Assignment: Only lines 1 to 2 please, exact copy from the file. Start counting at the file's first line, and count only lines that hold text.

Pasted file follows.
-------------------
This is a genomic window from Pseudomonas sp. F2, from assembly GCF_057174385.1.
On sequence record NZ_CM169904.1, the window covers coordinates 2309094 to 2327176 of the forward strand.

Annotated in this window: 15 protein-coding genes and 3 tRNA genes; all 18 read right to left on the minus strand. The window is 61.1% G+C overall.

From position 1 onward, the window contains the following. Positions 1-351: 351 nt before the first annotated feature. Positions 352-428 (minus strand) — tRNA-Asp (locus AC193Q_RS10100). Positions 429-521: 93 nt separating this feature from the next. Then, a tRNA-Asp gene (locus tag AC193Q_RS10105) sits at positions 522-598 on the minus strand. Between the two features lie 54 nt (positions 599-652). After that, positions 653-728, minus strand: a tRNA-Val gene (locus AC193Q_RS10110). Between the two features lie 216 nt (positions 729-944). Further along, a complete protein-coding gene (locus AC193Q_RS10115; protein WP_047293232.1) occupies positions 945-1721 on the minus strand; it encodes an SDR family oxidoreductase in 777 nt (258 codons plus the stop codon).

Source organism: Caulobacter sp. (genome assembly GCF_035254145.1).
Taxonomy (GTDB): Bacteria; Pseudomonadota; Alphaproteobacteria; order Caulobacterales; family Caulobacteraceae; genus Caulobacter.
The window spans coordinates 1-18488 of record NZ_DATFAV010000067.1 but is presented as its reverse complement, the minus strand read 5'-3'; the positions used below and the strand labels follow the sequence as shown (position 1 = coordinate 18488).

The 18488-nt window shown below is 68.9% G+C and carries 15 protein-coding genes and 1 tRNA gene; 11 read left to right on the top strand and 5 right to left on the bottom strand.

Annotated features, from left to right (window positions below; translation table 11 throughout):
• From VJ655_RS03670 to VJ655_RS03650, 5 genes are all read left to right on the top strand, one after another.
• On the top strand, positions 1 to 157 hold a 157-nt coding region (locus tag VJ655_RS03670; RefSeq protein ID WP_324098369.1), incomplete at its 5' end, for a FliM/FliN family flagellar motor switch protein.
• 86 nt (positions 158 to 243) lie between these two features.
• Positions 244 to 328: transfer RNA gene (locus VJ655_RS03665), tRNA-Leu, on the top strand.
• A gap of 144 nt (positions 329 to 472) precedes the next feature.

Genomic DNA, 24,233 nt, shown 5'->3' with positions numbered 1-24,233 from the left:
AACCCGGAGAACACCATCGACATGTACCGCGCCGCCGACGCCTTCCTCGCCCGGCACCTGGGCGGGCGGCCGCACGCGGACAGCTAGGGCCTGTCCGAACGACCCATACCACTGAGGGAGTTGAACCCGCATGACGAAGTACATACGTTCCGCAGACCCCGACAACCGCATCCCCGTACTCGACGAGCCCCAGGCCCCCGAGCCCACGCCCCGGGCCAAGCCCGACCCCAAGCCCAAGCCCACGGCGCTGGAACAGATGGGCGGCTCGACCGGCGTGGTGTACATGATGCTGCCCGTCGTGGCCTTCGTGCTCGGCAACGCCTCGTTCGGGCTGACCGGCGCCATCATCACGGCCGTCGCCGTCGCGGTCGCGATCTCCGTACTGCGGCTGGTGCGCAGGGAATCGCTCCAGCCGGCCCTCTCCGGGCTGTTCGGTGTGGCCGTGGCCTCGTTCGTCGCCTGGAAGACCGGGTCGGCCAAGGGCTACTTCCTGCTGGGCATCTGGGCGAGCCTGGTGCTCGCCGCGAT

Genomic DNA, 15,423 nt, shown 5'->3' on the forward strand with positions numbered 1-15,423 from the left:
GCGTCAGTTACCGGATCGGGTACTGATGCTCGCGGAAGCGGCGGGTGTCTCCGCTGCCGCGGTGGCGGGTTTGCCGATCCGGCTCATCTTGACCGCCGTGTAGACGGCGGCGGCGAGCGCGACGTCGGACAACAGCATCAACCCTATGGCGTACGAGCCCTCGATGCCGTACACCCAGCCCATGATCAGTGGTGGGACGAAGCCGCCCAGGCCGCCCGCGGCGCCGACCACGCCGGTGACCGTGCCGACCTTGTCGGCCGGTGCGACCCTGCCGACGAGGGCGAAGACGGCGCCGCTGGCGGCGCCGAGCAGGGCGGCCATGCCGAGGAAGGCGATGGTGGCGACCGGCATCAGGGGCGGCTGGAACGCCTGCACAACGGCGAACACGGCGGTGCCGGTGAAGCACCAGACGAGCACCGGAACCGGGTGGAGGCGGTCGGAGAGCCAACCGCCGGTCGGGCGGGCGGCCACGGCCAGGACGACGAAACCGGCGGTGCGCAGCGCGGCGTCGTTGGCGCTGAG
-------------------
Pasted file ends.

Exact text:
This is a genomic window from Pseudomonas sp. F2, from assembly GCF_057174385.1.
On sequence record NZ_CM169904.1, the window covers coordinates 2309094 to 2327176 of the forward strand.